Another week, another storm. Just days after heavy, wet snow plastered much of Southern New England a new storm is set to bring heavy snow for many on Monday.
The center of our Monday storm will pass well southeast of New England, but it’s very large. That means even though we’re on the edge (again), we’ll still set to pick up several inches of snow.
Sunday afternoon, a blizzard warning was issued for much of southeastern Massachusetts.
Gov. Charlie Baker announced that state offices in nine counties, including Barnstable, Bristol, Dukes, Essex, Middlesex, Nantucket, Norfolk, Plymouth and Suffolk, would be closed. State police, meanwhile, announced that extra storm patrols would be staffed, with more than 350 troopers on duty during the day and around 225 in the evening.
Snow emergencies were declared in several Massachusetts communities, including Gloucester, Peabody, Salem, Medford, New Bedford, Brockton and Somerville.
Precipitation will arrive on the South Coast of Massachusetts and Rhode Island, as well as Cape Cod and the Islands between 4 and 7 a.m. Some rain may briefly mix in for a few spots, but that won’t last long. Things will soon go over to snow.
Snow will continue to spread northward during the morning, reaching the Worcester and Boston areas between about 7 and 9 a.m. North of Boston, the snow will begin during the mid and late morning. The snow will move into parts of Northern New England closer to lunch time.
Periods of snow will continue all day Monday, with the heaviest focused in Eastern and Southeastern Massachusetts. Outside of Eastern Massachusetts the snow will generally fall at a light to moderate clip.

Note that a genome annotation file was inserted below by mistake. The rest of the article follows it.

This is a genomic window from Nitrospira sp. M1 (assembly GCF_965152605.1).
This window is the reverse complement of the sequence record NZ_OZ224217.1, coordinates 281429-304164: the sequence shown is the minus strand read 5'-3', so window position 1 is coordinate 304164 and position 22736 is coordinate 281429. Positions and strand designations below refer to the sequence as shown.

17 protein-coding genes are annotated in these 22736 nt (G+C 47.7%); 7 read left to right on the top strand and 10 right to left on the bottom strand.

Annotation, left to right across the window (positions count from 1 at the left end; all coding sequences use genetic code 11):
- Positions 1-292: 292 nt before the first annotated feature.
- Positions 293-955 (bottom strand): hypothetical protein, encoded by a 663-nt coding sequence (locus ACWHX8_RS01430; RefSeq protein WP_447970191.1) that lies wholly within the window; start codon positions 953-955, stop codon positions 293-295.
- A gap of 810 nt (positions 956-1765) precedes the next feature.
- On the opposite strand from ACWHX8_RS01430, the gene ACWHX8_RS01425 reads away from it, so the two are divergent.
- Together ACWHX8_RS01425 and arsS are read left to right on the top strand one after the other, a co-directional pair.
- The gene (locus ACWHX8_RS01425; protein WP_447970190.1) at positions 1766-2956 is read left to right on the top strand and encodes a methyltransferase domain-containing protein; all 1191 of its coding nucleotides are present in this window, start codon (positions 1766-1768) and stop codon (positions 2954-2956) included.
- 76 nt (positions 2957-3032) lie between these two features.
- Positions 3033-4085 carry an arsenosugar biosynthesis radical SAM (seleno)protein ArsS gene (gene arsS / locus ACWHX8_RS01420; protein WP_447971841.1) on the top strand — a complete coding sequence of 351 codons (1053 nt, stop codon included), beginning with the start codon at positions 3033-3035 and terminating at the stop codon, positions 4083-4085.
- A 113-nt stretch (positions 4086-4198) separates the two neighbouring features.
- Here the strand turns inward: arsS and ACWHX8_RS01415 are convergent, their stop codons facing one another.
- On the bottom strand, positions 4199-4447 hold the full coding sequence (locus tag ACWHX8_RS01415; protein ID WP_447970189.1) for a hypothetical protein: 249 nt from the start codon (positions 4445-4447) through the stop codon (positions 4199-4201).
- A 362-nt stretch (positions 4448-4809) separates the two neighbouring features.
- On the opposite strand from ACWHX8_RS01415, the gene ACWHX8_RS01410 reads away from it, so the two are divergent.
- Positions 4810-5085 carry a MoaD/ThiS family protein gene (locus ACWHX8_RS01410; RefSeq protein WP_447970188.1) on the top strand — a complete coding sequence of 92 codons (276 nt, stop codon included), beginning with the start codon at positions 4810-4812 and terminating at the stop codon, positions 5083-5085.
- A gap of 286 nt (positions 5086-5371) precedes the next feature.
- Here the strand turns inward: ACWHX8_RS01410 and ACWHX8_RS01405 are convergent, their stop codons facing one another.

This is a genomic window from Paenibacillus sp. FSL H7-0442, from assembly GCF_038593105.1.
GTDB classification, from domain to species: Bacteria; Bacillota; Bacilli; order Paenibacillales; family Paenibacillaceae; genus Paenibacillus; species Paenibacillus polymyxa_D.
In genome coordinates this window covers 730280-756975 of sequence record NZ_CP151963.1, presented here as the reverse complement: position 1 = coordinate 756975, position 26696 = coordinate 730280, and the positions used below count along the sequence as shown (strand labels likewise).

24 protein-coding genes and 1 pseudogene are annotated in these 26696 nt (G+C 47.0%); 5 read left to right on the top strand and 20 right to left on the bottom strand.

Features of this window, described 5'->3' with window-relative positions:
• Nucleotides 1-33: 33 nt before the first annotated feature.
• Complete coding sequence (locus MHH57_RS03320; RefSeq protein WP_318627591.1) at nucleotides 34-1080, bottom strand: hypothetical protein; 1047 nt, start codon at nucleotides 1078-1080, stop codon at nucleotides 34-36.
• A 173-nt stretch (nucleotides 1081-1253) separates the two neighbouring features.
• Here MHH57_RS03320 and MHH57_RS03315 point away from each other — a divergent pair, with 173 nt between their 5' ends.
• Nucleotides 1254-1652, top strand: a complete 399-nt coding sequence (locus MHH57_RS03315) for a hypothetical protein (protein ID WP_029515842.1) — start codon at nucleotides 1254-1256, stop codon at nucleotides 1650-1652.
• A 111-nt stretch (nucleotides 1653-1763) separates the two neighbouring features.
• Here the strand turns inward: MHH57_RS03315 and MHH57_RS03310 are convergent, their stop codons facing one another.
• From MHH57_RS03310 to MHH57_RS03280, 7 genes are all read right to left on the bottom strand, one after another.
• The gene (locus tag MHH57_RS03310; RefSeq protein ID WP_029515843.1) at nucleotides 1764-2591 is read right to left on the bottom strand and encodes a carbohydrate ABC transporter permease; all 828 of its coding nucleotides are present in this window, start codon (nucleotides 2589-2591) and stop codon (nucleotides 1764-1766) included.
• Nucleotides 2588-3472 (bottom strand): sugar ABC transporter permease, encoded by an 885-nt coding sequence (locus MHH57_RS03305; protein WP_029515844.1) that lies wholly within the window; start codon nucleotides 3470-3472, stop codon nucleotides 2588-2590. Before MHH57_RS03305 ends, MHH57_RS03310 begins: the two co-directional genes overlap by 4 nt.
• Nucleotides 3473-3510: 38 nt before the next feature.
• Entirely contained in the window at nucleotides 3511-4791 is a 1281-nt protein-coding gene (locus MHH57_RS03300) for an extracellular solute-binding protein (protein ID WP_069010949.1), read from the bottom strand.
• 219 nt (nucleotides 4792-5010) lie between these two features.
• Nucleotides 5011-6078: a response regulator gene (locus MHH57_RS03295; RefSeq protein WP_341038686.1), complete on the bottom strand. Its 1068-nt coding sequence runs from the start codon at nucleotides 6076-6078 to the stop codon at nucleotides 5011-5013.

Many schools in the region, including Boston, announced closures Sunday evening.
Unlike our Friday storm, which ended abruptly with a sharp clearing line, this one will linger. Light snow showers will still be around Monday night, and even Tuesday morning.
As of early Monday morning we’re expecting the lightest snowfall amounts in far Western and Northern New England.
A dusting-2” is likely from Western Connecticut, into Western Massachusetts and Western Vermont. Far Northern Vermont, Northern New Hampshire, and Northern Maine will be included in that too.
In the Connecticut River Valley, from Hartford north to Springfield and the Upper Valley, expect more like 2-4”. That’s what we expect around much of Central New Hampshire and Central Maine as well.
From Worcester into Metro-West, parts of Rhode Island, as well as the Merrimack Valley, Southern New Hampshire, and Coastal Maine, 4-8” is anticipated.
Much of the Boston area is slated to see around 6-8”, with 8” likely in much Southeastern Massachusetts. A few towns there will even see locally higher amounts, on the order of a foot, because of ocean effect snow. Chilly wind blowing in from the warmer ocean water can often enhance the snowfall totals in this area.
WINDS AND COASTAL CONCERNS
Northeast winds will ramp up Sunday night, and continue to be gusty in Eastern Massachusetts on Monday. Gusts 45-65 MPH are likely.
Combine that with high astronomical tides on Monday and widespread minor coastal flooding is likely along the Massachusetts coast south of Boston. Pockets of moderate coastal flooding will be likely from Scituate and Marshfield, down towards Sandwich and Nantucket.
While our mild weekend has melted much of the snow on the trees and power lines, some of those trees and lines are weakened after the stress. The wind may down some of them, resulting in renewed outages.
NEW HAMPSHIRE PRIMARY AND BEYOND
As mentioned above, the storm takes a while to exit.
Snow showers or periods of light snow will still linger into Tuesday, including in New Hampshire. While some minor additional accumulation is possible, it doesn’t look to have a major impact on voting as of now.
Snow showers will also continue off and on Wednesday and Thursday in New England, as a series of other disturbances ripple by just offshore.